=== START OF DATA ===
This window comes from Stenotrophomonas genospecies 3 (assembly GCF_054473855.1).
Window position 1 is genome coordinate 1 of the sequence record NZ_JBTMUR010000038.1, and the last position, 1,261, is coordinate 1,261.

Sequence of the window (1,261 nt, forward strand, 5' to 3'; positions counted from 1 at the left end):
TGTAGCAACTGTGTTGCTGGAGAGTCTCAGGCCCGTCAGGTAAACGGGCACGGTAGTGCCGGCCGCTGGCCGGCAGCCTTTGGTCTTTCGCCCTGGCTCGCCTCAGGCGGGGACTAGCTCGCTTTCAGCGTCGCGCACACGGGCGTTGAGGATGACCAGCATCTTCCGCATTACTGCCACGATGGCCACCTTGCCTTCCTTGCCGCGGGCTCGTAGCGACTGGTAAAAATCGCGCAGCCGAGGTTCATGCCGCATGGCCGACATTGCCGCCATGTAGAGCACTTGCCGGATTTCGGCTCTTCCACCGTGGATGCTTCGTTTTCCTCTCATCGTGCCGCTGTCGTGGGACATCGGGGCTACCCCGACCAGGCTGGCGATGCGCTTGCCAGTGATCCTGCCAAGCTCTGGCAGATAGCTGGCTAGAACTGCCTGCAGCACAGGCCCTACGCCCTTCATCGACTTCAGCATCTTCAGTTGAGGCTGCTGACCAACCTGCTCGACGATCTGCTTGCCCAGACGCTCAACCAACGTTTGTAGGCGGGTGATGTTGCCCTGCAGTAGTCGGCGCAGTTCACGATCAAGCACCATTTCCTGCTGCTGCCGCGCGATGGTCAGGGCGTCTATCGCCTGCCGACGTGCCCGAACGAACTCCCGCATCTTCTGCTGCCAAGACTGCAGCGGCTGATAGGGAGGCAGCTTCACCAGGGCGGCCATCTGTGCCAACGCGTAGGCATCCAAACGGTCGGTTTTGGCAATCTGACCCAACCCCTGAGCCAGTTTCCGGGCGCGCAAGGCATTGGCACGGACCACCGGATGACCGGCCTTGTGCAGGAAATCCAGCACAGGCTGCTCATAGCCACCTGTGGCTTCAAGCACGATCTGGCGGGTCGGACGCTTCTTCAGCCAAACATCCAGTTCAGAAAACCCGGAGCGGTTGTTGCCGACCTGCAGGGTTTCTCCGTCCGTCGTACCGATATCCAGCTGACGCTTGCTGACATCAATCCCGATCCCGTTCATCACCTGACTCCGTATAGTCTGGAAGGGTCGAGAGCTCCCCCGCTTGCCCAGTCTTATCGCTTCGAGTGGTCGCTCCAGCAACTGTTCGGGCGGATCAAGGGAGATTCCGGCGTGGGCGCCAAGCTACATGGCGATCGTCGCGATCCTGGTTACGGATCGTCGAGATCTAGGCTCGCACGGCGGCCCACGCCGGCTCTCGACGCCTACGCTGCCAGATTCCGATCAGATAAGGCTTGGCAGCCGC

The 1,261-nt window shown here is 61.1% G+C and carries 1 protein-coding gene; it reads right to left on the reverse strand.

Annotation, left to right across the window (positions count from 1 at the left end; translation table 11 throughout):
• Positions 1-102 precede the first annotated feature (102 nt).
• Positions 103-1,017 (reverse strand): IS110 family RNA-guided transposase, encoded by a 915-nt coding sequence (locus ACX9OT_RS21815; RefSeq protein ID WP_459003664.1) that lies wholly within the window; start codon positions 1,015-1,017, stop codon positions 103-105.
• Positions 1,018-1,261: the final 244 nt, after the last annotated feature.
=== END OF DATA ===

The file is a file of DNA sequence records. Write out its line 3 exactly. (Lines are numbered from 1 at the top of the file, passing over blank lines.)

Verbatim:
Sequence of the window (1,261 nt, forward strand, 5' to 3'; positions counted from 1 at the left end):